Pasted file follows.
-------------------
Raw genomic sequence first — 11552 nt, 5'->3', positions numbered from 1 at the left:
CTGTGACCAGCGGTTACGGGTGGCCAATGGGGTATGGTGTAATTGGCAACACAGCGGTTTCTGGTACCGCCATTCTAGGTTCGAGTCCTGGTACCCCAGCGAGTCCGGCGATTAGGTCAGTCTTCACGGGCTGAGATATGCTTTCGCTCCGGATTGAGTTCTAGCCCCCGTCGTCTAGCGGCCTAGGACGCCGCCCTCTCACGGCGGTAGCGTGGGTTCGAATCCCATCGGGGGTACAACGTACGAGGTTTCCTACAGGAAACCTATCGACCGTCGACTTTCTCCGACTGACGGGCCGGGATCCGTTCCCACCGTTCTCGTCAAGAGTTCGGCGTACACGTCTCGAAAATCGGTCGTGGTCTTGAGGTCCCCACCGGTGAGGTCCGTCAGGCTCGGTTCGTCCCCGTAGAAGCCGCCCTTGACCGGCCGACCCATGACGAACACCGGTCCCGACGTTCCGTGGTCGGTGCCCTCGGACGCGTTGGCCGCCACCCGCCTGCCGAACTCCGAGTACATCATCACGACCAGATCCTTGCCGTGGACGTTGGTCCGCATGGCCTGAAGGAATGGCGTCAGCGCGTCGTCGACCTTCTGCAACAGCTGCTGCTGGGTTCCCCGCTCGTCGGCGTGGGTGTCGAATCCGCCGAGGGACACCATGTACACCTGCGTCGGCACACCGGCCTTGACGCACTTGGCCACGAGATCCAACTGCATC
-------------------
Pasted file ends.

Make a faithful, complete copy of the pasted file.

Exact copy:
Raw genomic sequence first — 11552 nt, 5'->3', positions numbered from 1 at the left:
CTGTGACCAGCGGTTACGGGTGGCCAATGGGGTATGGTGTAATTGGCAACACAGCGGTTTCTGGTACCGCCATTCTAGGTTCGAGTCCTGGTACCCCAGCGAGTCCGGCGATTAGGTCAGTCTTCACGGGCTGAGATATGCTTTCGCTCCGGATTGAGTTCTAGCCCCCGTCGTCTAGCGGCCTAGGACGCCGCCCTCTCACGGCGGTAGCGTGGGTTCGAATCCCATCGGGGGTACAACGTACGAGGTTTCCTACAGGAAACCTATCGACCGTCGACTTTCTCCGACTGACGGGCCGGGATCCGTTCCCACCGTTCTCGTCAAGAGTTCGGCGTACACGTCTCGAAAATCGGTCGTGGTCTTGAGGTCCCCACCGGTGAGGTCCGTCAGGCTCGGTTCGTCCCCGTAGAAGCCGCCCTTGACCGGCCGACCCATGACGAACACCGGTCCCGACGTTCCGTGGTCGGTGCCCTCGGACGCGTTGGCCGCCACCCGCCTGCCGAACTCCGAGTACATCATCACGACCAGATCCTTGCCGTGGACGTTGGTCCGCATGGCCTGAAGGAATGGCGTCAGCGCGTCGTCGACCTTCTGCAACAGCTGCTGCTGGGTTCCCCGCTCGTCGGCGTGGGTGTCGAATCCGCCGAGGGACACCATGTACACCTGCGTCGGCACACCGGCCTTGACGCACTTGGCCACGAGATCCAACTGCATC